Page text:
||Palermo| Salvatore Inzerillo
Born: 1944 - Palermo
Dead: May 11, 1981 - Palermo
Salvatore Inzerillo was a member of the Sicilian Mafia. He was born in the capital, Palermo, and rose to be a powerful 'capo' of the city's Passo di Rigano Family. Inzerillo was a close ally of Stefano Bontade and Gaetano Badalamenti and a relative of the New York City Mafia boss Carlo Gambino. He became a member of the Sicilian Mafia Commission in 1978 succeeding his uncle Rosario Di Maggio, and formed a strong alliance with Bontade against the growing power of Totò Riina and the Corleonesi who were increasingly challenging the established Mafia families of Palermo.
In the 1970s, like many Sicilian mafiosi, Inzerillo got involved in heroin trafficking. The Inzerillo-clan allied with relatives in Sicily such as the Spatola and Di Maggio families and other Mafia clans like the one ruled by Stefano Bontade. The Inzerillo-Spatola-Di Maggio-Gambino network and other Sicilian suppliers dominated heroin trafficking since the mid-1970s until the mid-1980s when US and Italian law enforcement were able to significantly reduce the heroin supply of the Sicilian Mafia (the so-called Pizza Connection). According to the Palermo prosecuting office: "These four families, living partly in Sicily and partly in New York, form a single clan unlike anything in Italy or the United States – the most potent family in Cosa Nostra. John Gambino is the converging point in the United States for all of the group’s activities in Italy, and the final destination for its drug shipments. Salvatore Inzerillo has emerged as the Gambino brothers’ principal interlocutor, the central personage in Sicily, with myriads interests and heavy capital investments. … Rosario Spatola is just below them in structure."
Salvatore Inzerillo coordinated most of the heroin trafficking to the US for the Mafia families involved. They supplied the Sicilian faction of Gambino Family – the so-called Cherry Hill Gambino’s who were related to the Inzerillo’s – in New York through Inzerillo’s cousins John, Giuseppe and Rosario Gambino with heroin that was refined in laboratories on Sicily from Turkish morphine base. According to Giovanni Falcone, the investigating magistrate who was assigned the investigation into heroin trafficking case, the group had made about US$600 million. The proceeds were re-invested in real estate. Inzerillo's brother-in-law, Rosario Spatola, who in his youth peddled watered milk in the streets of Palermo, became Palermo’s largest building contractor and biggest taxpayer of Sicily, thanks to his close relationship with Christian Democrat politician Vito Ciancimino.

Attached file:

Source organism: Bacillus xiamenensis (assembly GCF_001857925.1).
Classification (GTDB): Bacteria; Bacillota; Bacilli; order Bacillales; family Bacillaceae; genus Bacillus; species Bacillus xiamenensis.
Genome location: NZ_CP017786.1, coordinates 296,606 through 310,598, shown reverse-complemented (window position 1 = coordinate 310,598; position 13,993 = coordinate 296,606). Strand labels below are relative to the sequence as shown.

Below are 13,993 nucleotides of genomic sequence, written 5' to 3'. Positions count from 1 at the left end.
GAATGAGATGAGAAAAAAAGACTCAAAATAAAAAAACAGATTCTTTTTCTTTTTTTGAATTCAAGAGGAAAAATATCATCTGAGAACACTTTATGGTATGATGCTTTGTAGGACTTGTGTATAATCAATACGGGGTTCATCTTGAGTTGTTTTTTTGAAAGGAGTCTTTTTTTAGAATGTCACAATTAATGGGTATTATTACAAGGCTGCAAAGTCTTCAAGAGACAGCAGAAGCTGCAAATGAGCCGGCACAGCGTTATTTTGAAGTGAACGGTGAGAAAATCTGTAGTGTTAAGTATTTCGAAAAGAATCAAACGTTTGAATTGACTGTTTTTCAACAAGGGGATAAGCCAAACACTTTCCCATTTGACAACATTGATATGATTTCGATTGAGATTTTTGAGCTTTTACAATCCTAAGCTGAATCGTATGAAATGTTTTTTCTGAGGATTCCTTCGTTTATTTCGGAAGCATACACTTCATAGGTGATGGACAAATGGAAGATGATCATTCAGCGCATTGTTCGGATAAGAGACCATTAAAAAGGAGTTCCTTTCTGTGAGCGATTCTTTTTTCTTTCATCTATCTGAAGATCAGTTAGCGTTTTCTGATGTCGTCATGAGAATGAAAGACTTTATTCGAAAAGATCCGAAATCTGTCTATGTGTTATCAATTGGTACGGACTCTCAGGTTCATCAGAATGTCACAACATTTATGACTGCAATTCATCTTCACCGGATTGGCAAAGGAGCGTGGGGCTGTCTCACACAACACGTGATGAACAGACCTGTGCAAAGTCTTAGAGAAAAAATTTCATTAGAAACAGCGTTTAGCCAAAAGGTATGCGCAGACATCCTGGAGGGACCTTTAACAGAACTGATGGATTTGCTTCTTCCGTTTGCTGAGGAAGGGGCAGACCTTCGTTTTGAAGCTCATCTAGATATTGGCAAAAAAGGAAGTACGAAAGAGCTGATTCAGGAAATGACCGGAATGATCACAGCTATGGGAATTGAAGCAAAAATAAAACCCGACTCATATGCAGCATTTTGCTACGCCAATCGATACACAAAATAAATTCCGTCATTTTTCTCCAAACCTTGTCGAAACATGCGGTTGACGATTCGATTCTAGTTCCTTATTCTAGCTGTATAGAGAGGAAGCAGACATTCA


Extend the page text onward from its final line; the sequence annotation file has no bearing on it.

The second Mafia war
Salvatore Inzerillo ordered the killing of prosecuting judge Gaetano Costa – the boss of Falcone – who signed the 53 arrest warrants against the Spatola-Inzerillo-Gambino clan and their heroin-trafficking network in May 1980. Costa was murdered on August 6, 1980. Inzerillo acted without asking permission from the Mafia Commission to prove he could commit a murder in rival territory (that of Giuseppe Calò) just as the Corleonesi.
On May 11, 1981, Inzerillo was gunned down in Palermo as he strolled towards his recently acquired bullet-proof car after leaving the house of his mistress. He was rendered almost unrecognizable by a hail of bullets from a machine gun. The firearm used was an AK-47, the same gun that killed Bontade the previous month. The deaths of these two powerful mafiosi kick-started the Second Mafia War that lasted almost two-years and saw hundreds of mafiosi killed as Totò Riina and the Corleonesi decimated their rivals in order to take over Cosa Nostra by sheer brute force. It is believed Inzerillo was murdered by Pino Greco, one of Riina's most lethal hitmen. At Inzerillo's funeral, his 15-year-old son vowed to avenge his father, and not long afterwards the boy was kidnapped and killed. A number of informants, including Tommaso Buscetta, said that it was Pino Greco who abducted the youth and shot him through the head, but first hacked his arm off, symbolically removing the arm the youngster had vowed to shoot Salvatore Riina with. One of Inzerillo's brothers subsequently turned up murdered in New Jersey, proving the Corleonesi's reach stretched across the Atlantic.
His other son, Giovanni Inzerillo (b. 1972) survived the slayings and lived in the home of his father since 2000 and reputidly worked as a building constructor. In 2008 he was arrested together with 3 others, Frank Cali (b.1965, he is a Gambino capo), Filippo Casamento (b.1925) and Gianni Nicchi (b.1982) and is now jailed in New York due to mob connections and business.
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